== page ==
In thinking about research, the above questions bear greater examination.  It would be interesting to expand upon this towards examining the best processes for implementing new literacies by examining outcomes such as motivation, efficacy, self-directedness, and overall success for both student and teacher.

Hagood, M. C. (2012) Risks, Rewards, and Responsibilities of Using New Literacies in
Middle Grades. Voices from the Middle, Volume 19 Number 4, May 2012

Leu, D. J., & Forzani, E. (2012). New literacies in a Web 2.0, 3.0, 4.0, …∞ world. Research in the Schools, 19(1), 75-81

Knobel, M., & Lankshear, C. (2014). Studying new literacies. Journal of Adolescent & Adult Literacy, 57(9), 1-5

 

 

 

Online learning as online participation

Hrastinski, S. (2009). A theory of online learning as online participation. Computers & Education, 52(1), 78–82

In this article, Hrastinski (2009) presents the argument that online participation is a critical and often undervalued aspect of online learning and that models which relegate it to solely a social aspect for learning are ignoring its larger contributions to how students connect to materials and each other in the online environment.  In support of his ideas, Hrastinski (2009) offers an overview of literature on online participation which highlights that online learning is “best accomplished when learners participate and collaborate” (p.  79) and this translates into better learning outcomes when measured by “perceived learning, grades, tests and quality of performances and assignments” (p. 79).  In order to evaluate online participation, Hrastinski (2009) presents a conceptualization of online participation as more than just counting how often a student participates in a conversation but rather reflects on the online participation as “a process of learning by taking part and maintaining relations with others. It is a complex process comprising doing, communicating, thinking, feeling and belonging which occurs both online and offline” (p. 80). Hrastinski (2009) in reflecting on the work of others, offers up a view that participation creates community which in turn supports collaboration and construction of knowledge-building communities which foster learning between each other and the group at large. This learning through participation requires physical tools for structuring this participation and the psychological tools to help the learner engage with the materials.  This suggests examining aspects of motivation to learn within the structure of designing materials directed towards participation. He presents this means we should be looking at participation through more than just counting how much someone talks or writes but developing activities which require engagement with others in variety of learning modes.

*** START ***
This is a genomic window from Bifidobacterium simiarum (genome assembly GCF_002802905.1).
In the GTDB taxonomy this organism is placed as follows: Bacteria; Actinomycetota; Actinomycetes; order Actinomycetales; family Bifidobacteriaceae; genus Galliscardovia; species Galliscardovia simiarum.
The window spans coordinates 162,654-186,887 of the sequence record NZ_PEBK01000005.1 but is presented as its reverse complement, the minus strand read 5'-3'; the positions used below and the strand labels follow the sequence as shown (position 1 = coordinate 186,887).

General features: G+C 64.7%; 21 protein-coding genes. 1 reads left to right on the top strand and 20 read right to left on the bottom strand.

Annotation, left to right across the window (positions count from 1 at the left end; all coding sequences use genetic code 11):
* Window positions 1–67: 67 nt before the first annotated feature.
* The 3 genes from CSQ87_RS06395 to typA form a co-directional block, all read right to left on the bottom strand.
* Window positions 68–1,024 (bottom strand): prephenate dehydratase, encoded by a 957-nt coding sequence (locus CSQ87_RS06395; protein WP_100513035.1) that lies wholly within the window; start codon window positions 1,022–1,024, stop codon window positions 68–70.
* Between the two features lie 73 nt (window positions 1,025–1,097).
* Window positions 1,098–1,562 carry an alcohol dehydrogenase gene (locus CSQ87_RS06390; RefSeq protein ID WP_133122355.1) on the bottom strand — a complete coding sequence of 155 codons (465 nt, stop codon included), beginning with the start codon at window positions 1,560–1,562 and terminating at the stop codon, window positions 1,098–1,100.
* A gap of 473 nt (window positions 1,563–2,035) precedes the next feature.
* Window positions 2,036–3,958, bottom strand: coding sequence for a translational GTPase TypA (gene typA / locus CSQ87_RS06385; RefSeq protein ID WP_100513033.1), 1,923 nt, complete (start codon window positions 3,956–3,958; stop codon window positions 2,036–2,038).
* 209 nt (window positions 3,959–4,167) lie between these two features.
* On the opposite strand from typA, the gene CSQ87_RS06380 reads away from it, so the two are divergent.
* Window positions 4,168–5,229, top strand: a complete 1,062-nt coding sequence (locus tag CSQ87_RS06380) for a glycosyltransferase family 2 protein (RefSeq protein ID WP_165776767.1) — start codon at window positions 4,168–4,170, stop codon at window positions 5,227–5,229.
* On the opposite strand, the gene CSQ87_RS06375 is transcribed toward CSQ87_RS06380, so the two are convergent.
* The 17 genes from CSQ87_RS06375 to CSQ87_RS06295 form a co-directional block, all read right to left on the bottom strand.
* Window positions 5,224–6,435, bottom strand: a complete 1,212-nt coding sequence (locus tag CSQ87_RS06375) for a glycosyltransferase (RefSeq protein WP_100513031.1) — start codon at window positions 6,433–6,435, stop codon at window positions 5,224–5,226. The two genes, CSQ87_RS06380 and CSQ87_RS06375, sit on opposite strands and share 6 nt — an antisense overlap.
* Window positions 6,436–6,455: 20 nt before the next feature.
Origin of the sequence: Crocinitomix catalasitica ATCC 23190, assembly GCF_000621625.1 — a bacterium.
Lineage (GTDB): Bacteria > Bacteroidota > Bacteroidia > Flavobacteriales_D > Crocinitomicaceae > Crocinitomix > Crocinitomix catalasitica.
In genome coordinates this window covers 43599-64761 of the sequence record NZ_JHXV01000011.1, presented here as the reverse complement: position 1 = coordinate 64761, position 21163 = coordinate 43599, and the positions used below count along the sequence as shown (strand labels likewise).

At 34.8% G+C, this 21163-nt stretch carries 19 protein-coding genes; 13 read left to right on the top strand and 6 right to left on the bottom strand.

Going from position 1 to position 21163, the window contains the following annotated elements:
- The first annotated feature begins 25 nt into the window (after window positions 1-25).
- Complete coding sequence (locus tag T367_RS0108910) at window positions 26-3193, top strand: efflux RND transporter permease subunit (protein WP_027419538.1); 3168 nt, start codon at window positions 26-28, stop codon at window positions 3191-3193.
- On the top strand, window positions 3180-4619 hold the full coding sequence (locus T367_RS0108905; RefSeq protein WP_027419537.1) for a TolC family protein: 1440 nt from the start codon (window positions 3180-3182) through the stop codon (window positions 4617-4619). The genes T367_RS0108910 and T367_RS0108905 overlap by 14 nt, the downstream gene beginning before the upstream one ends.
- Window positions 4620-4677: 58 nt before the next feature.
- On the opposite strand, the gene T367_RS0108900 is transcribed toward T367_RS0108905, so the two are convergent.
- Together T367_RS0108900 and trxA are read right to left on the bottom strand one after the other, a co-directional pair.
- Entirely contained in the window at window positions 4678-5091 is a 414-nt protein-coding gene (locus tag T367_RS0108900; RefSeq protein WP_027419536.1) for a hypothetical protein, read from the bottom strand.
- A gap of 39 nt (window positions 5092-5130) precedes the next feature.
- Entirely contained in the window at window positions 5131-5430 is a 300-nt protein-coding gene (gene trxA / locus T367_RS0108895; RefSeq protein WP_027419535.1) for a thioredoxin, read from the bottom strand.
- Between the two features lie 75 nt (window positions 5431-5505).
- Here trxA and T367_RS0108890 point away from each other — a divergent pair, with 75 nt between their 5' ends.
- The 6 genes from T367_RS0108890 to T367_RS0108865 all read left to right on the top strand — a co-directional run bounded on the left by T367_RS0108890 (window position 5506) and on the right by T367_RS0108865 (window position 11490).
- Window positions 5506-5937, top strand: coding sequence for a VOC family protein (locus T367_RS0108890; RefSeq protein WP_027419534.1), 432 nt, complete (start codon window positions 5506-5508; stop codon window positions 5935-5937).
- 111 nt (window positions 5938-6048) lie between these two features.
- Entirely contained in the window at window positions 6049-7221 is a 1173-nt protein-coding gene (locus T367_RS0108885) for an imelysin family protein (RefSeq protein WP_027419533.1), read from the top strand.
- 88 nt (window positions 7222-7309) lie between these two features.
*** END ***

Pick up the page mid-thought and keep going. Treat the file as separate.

While the importance of participation being seen as a critical component of online learning and the idea of reflecting on ways in which students may reflect online participation through more than just discussion boards is a good thing to see. Hrastinski (2009) offers little in terms of concrete examples to demonstrate how he sees this theory of online participation playing out through these different learning modes. While he may not have included examples as a way of preventing a formulaic approach to considering online participation, the inclusion of either examples or greater descriptions with how he sees faculty being able to construct both the physical and psychological tools of online participation would have been helpful for those less familiar with these to visualize the increasing ways they can apporach structuring online engagement.

As I have a deep interest in examining ways in which community and culture are structured through online classes and the impacts this has on learning, I found this article both intersting and encouraging for research avenues. In particular the rethinking he proposes on how we see online participation being constructed is encouraging and I would like to see the ways in which faculty and students may seem this idea of “what is participation” similarly or differently and the connection these perceptions have on how they both approach online larning and how they evaluate online learning.

 

 

Rethinking Schools for the Future

Collins, A., & R. Halverson (2009). Rethinking Education in the Age of Technology: The Digital Revolution and the Schools. New York, NY: Teachers College Press, 2009.